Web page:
Steve Luethi photo
If you are willing to spend a day and not catch anything, you have the right mind set. When you do connect, you are in for an excellent tussle. Do some research and you can be chasing lake trout within 3 hours of Red Deer on several lakes. It is well worth the challenge.
Steve Luethi photo
Wednesday, June 16, 2021
Tuesday, June 15, 2021
Doug and I spent the day chasing rainbows. We both agreed to not lift any fish out of the water. The water temperature was 65F. We experienced a cold front, wind when the cold front left then one beauty of an afternoon! The action was decent considering the weather changes we dealt with!
Monday, June 14, 2021
Oh baby it is hot outside today. Karen and I decided to hit the Red Deer River in town. There are lots of places to fly fish too! We are lucky enough to walk right out the door of our house and be fly fishing in less than 5 minutes. The Red Deer River is off colour (about 2 feet of visibility) and reasonably low today for this time of the year!
Karen wanted to cast dry flies and she had some takes but no hook ups. I nymphed and the good old wiggle worm helped me catch several goldeye!
Look for a riffle with a drop. You might find a goldeye, whitefish, walleye, pike or a brown trout! Lots of bugs were hatching today.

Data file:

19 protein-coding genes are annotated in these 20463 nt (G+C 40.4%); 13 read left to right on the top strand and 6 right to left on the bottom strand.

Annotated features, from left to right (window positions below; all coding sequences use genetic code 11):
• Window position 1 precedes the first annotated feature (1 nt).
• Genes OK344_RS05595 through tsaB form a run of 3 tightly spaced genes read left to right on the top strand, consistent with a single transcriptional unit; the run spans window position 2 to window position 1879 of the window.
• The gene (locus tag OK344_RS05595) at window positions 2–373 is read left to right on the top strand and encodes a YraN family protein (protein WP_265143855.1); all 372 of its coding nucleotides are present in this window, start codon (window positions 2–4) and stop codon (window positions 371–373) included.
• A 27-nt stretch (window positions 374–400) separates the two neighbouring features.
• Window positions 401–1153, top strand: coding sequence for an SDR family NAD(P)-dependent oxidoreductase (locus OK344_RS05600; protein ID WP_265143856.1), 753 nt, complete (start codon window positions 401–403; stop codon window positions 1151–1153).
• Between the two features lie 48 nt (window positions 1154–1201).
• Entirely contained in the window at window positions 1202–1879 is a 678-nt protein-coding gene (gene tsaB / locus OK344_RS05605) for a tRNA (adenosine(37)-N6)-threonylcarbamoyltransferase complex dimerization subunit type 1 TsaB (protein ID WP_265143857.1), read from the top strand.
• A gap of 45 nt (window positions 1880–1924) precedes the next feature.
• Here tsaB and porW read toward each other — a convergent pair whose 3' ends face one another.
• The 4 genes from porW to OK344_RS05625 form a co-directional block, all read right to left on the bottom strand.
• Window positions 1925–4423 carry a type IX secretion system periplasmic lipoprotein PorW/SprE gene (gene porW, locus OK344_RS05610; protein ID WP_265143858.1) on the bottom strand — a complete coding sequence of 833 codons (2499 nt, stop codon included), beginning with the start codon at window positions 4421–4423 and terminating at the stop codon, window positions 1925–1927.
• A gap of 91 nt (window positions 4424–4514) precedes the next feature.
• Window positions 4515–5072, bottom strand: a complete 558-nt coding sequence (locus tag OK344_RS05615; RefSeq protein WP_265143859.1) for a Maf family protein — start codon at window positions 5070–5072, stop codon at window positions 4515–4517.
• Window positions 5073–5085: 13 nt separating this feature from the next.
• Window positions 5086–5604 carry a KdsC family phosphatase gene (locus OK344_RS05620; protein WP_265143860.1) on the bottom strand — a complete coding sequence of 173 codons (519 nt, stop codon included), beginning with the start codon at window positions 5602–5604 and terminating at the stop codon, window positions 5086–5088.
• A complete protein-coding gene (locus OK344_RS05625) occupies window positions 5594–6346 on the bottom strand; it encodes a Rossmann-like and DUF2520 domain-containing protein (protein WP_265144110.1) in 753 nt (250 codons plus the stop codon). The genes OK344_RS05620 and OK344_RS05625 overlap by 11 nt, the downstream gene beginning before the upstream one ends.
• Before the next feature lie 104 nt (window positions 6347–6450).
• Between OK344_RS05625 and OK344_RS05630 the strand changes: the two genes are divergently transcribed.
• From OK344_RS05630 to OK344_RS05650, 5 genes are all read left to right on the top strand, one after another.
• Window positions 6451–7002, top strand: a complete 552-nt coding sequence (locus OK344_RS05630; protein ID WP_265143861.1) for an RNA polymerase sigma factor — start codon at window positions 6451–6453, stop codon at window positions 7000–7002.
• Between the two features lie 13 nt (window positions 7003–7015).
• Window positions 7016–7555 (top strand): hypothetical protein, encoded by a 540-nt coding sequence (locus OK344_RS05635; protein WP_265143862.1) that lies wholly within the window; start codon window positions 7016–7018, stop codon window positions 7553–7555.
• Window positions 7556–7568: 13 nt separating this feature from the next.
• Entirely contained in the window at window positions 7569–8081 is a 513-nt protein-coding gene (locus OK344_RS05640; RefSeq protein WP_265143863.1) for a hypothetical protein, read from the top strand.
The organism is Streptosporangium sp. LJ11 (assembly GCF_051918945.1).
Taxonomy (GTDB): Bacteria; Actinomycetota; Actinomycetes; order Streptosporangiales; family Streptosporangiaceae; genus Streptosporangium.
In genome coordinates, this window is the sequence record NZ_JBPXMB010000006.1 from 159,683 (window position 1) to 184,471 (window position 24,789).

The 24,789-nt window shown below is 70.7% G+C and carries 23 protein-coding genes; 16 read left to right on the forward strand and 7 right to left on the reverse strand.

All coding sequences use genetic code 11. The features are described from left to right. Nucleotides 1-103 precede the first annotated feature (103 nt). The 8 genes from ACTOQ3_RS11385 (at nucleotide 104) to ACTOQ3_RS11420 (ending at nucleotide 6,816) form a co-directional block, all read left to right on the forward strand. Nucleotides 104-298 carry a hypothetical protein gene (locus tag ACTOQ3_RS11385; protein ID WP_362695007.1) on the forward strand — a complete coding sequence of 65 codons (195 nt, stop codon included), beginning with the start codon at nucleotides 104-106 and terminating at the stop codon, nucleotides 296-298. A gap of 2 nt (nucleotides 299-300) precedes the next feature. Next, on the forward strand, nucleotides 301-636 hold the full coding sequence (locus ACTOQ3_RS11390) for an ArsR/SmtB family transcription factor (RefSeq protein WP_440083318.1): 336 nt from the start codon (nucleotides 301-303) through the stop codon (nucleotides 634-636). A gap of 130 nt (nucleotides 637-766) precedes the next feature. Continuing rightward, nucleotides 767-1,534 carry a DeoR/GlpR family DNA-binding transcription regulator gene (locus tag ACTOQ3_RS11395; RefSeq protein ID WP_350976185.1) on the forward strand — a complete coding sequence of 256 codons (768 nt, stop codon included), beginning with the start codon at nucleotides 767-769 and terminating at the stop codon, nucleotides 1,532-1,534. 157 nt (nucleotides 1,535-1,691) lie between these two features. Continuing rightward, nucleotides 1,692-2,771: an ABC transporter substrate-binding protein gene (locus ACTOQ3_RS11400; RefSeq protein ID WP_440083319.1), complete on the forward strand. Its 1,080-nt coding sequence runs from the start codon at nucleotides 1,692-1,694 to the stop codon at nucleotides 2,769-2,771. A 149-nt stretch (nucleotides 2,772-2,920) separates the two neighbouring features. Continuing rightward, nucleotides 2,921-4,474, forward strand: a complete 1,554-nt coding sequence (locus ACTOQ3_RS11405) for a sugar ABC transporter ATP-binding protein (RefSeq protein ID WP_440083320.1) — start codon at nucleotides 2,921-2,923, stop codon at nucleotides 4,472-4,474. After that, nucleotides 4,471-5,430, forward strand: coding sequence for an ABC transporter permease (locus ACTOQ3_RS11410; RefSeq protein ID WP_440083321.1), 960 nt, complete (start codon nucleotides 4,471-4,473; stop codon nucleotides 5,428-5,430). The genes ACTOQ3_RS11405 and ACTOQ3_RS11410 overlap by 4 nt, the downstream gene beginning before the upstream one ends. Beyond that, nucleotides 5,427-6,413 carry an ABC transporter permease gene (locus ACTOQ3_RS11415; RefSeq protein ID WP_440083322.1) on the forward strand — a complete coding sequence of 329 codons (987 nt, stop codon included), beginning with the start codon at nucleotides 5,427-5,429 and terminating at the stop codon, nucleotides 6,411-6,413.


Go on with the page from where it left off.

One of my favourite hatches is amping up!
So frustrating to continually find evidence of poaching. Sigh. Have the Report a Poacher Number handy and on quick dial. Take a photo and send it in!
Saturday, June 12, 2021
My neighbour Colin and I were out enjoying a beautiful day on a local lake yesterday. We tangled with a few fish but it was the day after a cold front passed through. It was cool and breezy. Colin suggested we should tie on a wiggle worm. I did not really think he was serious but what the heck. Surprise, the rainbows smashed them. The throat samples clearly were indicating the trout were eating blood worms. Well we caught several beautiful specimens. The key is to fish the blood worm imposters very close to the bottom. Just attached your forcepts or a weight to your fly to measure depth to your strike indicator. I got one throat sample that was full of mud and worms. The rainbows were nosing right into the bottom to get after the blood worms. By the way, take a look at the throat sample below. Some of the blood worm samples are white. Interesting. I have encountered several samples like this lately!
Caddis are on our local waters. Be sure to have some small sedge like patterns along. The rainbows were smashing them yesterday.
Please be aware that water temperatures are climbing. When we get into the high 60sF, it is time to give the trout a break. Maybe hit a walleye lake, a river or target lake whitefish.